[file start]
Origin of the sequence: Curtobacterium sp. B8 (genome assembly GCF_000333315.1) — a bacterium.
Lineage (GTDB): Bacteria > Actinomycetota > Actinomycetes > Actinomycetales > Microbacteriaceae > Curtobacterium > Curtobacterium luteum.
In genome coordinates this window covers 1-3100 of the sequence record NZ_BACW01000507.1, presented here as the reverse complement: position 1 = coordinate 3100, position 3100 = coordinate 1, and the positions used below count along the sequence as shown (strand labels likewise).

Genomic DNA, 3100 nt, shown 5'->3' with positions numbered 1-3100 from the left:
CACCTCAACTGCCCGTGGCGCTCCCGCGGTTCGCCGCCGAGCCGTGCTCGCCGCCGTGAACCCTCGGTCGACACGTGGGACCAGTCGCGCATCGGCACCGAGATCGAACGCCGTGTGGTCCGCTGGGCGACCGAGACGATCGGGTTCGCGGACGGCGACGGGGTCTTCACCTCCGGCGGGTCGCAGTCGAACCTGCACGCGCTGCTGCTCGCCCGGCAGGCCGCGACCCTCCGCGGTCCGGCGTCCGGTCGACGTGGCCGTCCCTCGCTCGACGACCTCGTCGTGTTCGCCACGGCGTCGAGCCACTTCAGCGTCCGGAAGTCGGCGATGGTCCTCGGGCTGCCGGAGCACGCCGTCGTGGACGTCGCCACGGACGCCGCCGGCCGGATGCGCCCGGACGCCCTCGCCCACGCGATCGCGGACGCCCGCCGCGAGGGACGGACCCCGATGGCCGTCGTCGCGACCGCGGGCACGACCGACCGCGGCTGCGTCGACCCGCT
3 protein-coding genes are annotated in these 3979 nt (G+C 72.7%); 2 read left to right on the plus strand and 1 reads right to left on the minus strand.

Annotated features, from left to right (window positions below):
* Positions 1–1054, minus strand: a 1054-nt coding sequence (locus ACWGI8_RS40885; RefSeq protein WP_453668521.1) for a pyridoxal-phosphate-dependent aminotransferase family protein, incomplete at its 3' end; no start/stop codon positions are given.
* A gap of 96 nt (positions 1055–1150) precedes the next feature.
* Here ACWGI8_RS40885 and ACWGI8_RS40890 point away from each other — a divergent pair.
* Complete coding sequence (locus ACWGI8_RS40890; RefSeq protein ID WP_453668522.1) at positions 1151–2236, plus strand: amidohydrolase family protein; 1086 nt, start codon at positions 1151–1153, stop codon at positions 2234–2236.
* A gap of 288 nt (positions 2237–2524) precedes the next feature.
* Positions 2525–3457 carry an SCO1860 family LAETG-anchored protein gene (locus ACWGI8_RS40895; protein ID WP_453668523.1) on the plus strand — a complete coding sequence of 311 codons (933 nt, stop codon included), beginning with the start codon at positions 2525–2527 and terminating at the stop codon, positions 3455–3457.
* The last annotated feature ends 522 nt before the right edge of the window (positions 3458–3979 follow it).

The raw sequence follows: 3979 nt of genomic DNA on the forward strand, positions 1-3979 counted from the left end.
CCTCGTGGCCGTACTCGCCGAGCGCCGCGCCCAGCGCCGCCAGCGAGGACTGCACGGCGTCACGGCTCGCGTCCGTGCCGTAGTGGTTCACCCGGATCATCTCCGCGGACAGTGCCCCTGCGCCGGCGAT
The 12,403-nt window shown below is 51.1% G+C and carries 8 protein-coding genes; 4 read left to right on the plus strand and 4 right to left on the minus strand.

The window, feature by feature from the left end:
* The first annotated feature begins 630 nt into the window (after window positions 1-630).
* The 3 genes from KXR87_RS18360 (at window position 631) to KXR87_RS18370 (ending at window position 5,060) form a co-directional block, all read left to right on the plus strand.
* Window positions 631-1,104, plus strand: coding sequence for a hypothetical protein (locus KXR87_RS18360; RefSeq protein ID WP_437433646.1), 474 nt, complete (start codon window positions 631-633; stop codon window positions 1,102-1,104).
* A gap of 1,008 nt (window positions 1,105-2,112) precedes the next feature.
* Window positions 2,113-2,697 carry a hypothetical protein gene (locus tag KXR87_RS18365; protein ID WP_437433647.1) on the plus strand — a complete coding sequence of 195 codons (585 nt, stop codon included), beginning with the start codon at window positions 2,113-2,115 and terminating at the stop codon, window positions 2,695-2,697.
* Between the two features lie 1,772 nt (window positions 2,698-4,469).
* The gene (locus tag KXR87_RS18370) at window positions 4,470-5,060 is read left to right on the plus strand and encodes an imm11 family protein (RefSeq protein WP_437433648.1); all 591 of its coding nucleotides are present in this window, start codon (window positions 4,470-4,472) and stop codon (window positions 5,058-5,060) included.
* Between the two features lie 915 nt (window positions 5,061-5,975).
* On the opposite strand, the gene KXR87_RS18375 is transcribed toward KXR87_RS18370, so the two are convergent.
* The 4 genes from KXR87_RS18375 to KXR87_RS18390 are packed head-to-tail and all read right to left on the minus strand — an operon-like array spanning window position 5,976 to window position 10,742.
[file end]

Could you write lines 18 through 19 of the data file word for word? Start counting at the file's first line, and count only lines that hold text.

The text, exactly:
The window, feature by feature from the left end:
* The first annotated feature begins 630 nt into the window (after window positions 1-630).